“It’s me or chaos,” warned president Recep Tayyip Erdogan before the Nov. 1 elections in Turkey. Enough voters agreed, providing his Justice and Development Party a surprise landslide. But we shouldn’t be shocked. Civil war in Syria has pushed more than 2 million refugees into Turkey. In Ankara last month, a bomb killed some 100 people, the deadliest terrorist attack in the country’s modern history. Experts say there are ISIS cells in Turkish cities. And the PKK, a Kurdish separatist group, ended a two-year cease-fire with a new campaign of violence inside the country. A leader who looks like a paranoid bully in good times can look like a savior when things go bad.
Erdogan has always been controversial. As Prime Minister, he introduced Islam into Turkish politics on a scale once considered taboo. And insulting him can now land you in jail. But he more than doubled his country’s per capita income by expanding economic growth potential beyond the major cities and familiar families that had dominated modern Turkey. In the process, he won admirers across the country’s Anatolian heartland. Erdogan has also extended Turkey’s influence in Europe and the Middle East.
Turks are not the only ones who need a strong leader in Ankara. The U.S. understands the vital role Erdogan can play in fighting ISIS in Syria and Iraq–or at least allowing NATO forces to use Turkish air bases–and European leaders know that the oncoming tidal wave of Middle Eastern refugees will worsen if Erdogan refuses to help. That’s why U.S. and European leaders will mute their criticisms of his authoritarian habits and anti-Western rhetoric.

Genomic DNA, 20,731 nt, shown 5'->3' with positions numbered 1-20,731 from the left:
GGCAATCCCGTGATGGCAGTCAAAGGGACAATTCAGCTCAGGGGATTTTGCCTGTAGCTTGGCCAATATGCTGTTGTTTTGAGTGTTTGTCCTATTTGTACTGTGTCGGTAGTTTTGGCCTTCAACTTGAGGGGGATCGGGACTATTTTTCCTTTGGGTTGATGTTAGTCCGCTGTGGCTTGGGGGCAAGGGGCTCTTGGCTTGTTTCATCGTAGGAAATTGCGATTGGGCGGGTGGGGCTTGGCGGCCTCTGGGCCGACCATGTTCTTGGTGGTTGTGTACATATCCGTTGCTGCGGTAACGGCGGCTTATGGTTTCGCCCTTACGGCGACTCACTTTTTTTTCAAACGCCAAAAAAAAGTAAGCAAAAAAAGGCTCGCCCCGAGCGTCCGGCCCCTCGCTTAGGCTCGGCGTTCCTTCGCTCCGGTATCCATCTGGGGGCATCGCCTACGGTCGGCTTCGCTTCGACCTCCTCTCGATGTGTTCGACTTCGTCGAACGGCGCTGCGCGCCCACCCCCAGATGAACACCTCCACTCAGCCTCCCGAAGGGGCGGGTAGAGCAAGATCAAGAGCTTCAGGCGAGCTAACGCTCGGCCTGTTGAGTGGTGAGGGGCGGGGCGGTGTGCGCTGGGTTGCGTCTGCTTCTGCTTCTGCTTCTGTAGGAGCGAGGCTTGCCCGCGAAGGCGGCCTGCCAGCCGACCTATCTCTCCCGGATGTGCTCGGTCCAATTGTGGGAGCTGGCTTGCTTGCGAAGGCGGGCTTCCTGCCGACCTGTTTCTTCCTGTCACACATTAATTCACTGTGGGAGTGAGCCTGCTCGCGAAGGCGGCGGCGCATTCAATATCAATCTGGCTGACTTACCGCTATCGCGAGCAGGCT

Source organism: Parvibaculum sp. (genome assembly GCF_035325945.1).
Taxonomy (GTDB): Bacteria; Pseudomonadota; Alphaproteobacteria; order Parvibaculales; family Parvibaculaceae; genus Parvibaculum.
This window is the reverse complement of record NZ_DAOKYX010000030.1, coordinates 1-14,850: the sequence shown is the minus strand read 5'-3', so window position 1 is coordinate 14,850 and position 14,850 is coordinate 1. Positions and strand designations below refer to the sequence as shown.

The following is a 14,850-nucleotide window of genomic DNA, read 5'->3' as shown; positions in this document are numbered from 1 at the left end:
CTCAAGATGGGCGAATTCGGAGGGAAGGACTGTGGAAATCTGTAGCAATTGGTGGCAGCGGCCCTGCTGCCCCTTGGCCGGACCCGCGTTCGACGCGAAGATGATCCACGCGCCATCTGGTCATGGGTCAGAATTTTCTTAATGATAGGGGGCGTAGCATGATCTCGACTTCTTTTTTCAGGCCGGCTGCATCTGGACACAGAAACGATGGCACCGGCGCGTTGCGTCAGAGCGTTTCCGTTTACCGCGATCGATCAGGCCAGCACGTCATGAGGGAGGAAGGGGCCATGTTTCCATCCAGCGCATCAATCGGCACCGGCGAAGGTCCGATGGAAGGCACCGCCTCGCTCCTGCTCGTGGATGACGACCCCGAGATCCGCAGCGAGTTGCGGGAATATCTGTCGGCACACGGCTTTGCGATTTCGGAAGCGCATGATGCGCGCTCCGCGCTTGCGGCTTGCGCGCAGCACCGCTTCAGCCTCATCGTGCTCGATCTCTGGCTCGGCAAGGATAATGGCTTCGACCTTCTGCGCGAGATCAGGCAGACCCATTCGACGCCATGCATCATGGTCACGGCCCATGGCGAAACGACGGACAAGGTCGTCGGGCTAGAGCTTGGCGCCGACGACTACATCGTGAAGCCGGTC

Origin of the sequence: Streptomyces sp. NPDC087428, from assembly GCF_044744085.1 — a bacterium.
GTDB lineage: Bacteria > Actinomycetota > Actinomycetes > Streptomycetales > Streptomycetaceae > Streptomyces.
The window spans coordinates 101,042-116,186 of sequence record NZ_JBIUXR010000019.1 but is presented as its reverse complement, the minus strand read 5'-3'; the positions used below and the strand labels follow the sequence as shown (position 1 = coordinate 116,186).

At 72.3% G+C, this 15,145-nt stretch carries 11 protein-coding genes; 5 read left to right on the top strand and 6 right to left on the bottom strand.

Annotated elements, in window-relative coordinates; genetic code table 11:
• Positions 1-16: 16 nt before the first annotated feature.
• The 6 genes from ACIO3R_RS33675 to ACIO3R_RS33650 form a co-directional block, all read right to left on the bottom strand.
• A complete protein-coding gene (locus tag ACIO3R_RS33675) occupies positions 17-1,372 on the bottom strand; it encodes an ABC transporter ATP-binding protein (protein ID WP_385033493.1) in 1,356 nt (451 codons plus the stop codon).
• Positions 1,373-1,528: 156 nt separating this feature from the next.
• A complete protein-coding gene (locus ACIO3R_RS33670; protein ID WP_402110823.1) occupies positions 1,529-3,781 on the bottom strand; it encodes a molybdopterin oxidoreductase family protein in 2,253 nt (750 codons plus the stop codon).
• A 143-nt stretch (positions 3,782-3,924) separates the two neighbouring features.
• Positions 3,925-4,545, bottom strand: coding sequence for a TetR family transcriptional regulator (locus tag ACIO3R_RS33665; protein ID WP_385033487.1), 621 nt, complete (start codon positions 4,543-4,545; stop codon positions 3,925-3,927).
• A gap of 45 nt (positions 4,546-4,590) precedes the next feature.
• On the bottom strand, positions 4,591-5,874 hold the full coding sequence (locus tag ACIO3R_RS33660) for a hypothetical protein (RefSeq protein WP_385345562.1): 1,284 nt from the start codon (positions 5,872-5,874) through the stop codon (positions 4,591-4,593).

Tough times and deep insecurities send people looking for leaders who speak with force, righteous anger and clarity. Greece elected Syriza to defy European demands for austerity. Voters in Hungary and Poland have elevated populists with anti-E.U. messages. The far right’s Marine Le Pen has polled first in recent months in France.
Turkey’s ruling institutions have limited Erdogan’s ambitions in the past and will likely do so again. He may also fall victim to infighting within his own party. But if things get much worse in his country, fear of chaos might become a lasting political trend. That’s a worry that extends well beyond Turkey.
This appears in the November 16, 2015 issue of TIME.
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